Joth Davis was a young father of three working on his PhD in the 1980s at the University of Washington, with his research focused on how to raise oysters more efficiently, when he thought, “Why not put into motion what I’ve been studying, and start a small business?” So he put his studies temporarily on hold and began Baywater Shellfish Farms with his late wife, Karen.
“We stumbled on to a really great place, a very pristine area in Puget Sound,” Davis recalls. “There were lots of people snatching up water and land at the time and we were lucky we found such a great spot.”
There are a couple hundred shellfish growers in Washington State, with a value of 75 million dollars annually in oyster sales, so competition is strong, but high quality and unique ideas have kept the family business going all these years, Davis says.
The company’s very first sales in 1991 were made to Japan, with the business relationship forged through a family friend’s Japanese mother who had connections to the seafood business in Tokyo.
“From that point on, we were often thinking about Asia as there is a lot of demand and a good market,” Davis says.
Through a broker for the last 15 years the company has sold geoduck, clam, and other products to various cities in Asia, such as Singapore and Shanghai. But, as many know, nothing beats personal connections in business.
Davis’ son, Justin, moved to mainland China a few years ago to pursue work in a field unrelated to the family business, and then relocated to Hong Kong in 2013. Within a month he met Nero Wan, who had also recently moved to Hong Kong, after spending several years away in Canada. In a city of eight million people where it can feel overwhelming to start a new life, the two newcomers found they had an instantaneous connection.
In 2014, Davis came to Hong Kong to visit his son and to meet Wan for the first time. During his visit, the three mused about the possibility of bringing some of the farm’s product into the city. Justin and Wan were both working full-time at that point, but the idea had been hatched. Wan began studying law by correspondence and quit her full-time position, which allowed her time to also begin looking into the feasibility of bringing the product directly to venues in Hong Kong.
“I started going out, calling people, meeting with restaurants, and 90 percent of the people who I spoke to were interested,” Wan says. “Most restaurants buy from big distributors and deal with a middleman. We are mirroring what people are doing in the U.S. and Europe with the ‘farm-to-table,’—they know where it’s coming from, they know Justin is from the farm family, and that he’s here in Hong Kong and they really like that.”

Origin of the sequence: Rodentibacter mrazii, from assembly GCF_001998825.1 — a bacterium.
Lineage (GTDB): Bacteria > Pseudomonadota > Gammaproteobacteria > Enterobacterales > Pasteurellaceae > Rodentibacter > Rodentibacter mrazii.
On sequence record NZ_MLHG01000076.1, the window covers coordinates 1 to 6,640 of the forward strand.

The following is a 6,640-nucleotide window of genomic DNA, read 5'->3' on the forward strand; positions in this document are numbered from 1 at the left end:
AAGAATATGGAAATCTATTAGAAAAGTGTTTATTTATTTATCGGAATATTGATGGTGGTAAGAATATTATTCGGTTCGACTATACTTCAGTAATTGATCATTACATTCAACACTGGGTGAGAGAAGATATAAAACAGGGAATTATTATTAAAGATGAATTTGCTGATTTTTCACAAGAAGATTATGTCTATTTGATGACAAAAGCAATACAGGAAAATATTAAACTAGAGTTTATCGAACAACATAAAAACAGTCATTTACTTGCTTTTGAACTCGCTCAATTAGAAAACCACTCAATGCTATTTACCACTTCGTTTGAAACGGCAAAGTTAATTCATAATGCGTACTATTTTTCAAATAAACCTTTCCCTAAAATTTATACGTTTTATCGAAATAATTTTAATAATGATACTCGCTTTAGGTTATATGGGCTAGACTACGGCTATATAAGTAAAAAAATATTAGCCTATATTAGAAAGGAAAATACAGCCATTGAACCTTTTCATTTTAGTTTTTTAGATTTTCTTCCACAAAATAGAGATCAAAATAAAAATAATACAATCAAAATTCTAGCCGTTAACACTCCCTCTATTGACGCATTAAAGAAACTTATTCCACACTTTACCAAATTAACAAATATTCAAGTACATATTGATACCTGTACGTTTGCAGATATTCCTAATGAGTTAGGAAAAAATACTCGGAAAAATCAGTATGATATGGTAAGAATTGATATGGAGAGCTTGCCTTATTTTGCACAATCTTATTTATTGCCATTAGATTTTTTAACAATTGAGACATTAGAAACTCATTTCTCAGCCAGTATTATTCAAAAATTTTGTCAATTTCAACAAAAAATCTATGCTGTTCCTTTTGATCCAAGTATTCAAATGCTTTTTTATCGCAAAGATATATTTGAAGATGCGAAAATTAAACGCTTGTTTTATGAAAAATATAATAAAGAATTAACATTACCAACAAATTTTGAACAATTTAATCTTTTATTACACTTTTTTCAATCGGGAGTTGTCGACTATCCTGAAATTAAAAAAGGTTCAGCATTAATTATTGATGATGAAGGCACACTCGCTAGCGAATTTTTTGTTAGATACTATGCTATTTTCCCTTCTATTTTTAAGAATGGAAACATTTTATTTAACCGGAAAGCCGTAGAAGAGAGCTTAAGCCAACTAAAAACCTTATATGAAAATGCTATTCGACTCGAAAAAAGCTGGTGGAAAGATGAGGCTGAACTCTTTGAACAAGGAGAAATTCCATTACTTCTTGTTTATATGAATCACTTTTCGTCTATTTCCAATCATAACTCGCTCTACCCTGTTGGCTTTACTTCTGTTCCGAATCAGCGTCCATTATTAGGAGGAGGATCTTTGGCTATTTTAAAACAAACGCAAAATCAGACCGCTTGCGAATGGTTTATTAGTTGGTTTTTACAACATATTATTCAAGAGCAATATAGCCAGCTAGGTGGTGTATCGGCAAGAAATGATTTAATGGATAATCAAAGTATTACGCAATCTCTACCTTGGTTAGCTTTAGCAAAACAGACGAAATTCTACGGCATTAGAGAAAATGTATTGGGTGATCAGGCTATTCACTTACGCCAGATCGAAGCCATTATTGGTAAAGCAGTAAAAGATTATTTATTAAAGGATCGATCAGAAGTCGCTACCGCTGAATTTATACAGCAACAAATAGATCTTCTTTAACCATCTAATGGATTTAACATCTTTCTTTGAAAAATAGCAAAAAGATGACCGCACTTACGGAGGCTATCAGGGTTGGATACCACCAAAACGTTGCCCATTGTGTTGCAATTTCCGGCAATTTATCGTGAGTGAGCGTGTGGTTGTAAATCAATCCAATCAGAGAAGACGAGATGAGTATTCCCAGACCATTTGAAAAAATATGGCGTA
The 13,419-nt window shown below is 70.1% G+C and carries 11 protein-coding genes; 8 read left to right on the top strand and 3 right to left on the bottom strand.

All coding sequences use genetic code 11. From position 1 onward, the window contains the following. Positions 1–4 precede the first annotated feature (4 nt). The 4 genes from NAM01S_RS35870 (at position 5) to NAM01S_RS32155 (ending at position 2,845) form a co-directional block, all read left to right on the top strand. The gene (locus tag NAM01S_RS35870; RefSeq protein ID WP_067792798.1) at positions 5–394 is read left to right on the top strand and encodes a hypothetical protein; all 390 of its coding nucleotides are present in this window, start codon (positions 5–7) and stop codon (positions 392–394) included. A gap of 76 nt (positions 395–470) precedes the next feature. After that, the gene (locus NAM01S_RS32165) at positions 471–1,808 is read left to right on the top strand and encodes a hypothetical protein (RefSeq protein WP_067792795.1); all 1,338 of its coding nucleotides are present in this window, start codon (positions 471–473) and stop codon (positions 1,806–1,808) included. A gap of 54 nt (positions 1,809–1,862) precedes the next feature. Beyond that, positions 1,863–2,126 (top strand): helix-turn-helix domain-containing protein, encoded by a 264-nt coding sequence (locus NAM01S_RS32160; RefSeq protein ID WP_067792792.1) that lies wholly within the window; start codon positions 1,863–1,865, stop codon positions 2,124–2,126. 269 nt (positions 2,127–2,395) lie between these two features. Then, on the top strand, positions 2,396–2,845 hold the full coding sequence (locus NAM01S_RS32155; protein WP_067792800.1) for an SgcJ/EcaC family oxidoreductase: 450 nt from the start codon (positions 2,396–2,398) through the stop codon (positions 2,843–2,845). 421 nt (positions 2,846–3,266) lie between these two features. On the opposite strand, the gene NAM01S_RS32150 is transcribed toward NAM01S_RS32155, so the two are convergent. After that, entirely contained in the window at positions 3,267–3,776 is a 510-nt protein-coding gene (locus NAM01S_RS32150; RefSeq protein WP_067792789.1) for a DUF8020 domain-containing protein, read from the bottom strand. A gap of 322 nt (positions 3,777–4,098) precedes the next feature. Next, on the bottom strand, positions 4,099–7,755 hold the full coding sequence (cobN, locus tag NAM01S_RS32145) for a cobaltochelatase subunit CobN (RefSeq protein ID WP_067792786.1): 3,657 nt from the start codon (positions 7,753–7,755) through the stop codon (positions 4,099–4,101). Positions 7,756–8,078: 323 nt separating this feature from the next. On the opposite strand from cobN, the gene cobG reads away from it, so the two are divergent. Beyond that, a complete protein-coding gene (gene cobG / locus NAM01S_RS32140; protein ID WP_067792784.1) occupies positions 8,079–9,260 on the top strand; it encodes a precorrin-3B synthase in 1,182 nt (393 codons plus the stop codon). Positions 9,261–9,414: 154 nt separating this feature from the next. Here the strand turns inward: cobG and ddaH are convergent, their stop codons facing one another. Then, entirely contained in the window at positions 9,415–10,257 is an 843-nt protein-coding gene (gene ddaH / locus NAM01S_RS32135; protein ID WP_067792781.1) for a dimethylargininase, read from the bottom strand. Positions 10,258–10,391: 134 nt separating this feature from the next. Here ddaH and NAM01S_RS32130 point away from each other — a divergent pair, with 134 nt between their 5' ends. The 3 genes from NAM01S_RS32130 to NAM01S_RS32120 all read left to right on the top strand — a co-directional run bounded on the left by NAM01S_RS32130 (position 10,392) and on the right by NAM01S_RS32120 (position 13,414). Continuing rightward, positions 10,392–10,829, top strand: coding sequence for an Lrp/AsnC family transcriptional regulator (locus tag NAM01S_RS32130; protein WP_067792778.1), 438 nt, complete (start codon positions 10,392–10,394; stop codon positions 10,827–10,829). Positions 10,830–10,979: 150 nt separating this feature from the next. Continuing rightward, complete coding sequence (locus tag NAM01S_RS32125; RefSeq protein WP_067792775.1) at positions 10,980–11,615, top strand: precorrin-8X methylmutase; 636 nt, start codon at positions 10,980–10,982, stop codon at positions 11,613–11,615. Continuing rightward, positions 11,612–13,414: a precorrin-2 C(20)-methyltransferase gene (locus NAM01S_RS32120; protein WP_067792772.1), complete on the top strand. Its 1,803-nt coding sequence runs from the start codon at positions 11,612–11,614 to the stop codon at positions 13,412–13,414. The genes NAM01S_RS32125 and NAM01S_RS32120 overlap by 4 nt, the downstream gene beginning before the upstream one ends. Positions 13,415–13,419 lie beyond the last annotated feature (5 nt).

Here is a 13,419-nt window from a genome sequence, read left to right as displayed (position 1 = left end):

A very important aspect of making this operation work is attention to detail because the products are perishable, Davis explains. He and his staff harvest the oysters early in the morning in Puget Sound, pack them for shipping, and then drive the product to a freight forwarder. The product stays refrigerated on the plane with gel ices in all of the boxes, and when the plane arrives about 14 hours later in Hong Kong, Justin and Wan meet the product and keep it cold and ready to distribute.
“Trade is good between the U.S. and Hong Kong, so once we made sure to go through all the permits for shipping into Asia, we could cost effectively move product into the region,” Davis says. “Demand is high for our product, so we are gearing for increased production at our farm.”
Currently, the company supplies oysters to six restaurants in Hong Kong, and with the success Justin and Wan have met so far, the two plan to approach more venues in the coming months, as production capacity grows.
Justin notes that Hong Kong is a very international city, so the “farm-to-table” concept took off really well.
“It’s a nice story to tell: food is about being able to tell a story to put on the menu,” Justin says. “But of course that’s hardly the only factor that comes into play, it has to taste good, too.”
Davis is ecstatic to have his son involved in the family business, especially as the company approaches its 25th anniversary of operations this year.
“It’s fun for me to have him involved,” Davis says. “When people meet him, they know that he is literally a part of a farm family.”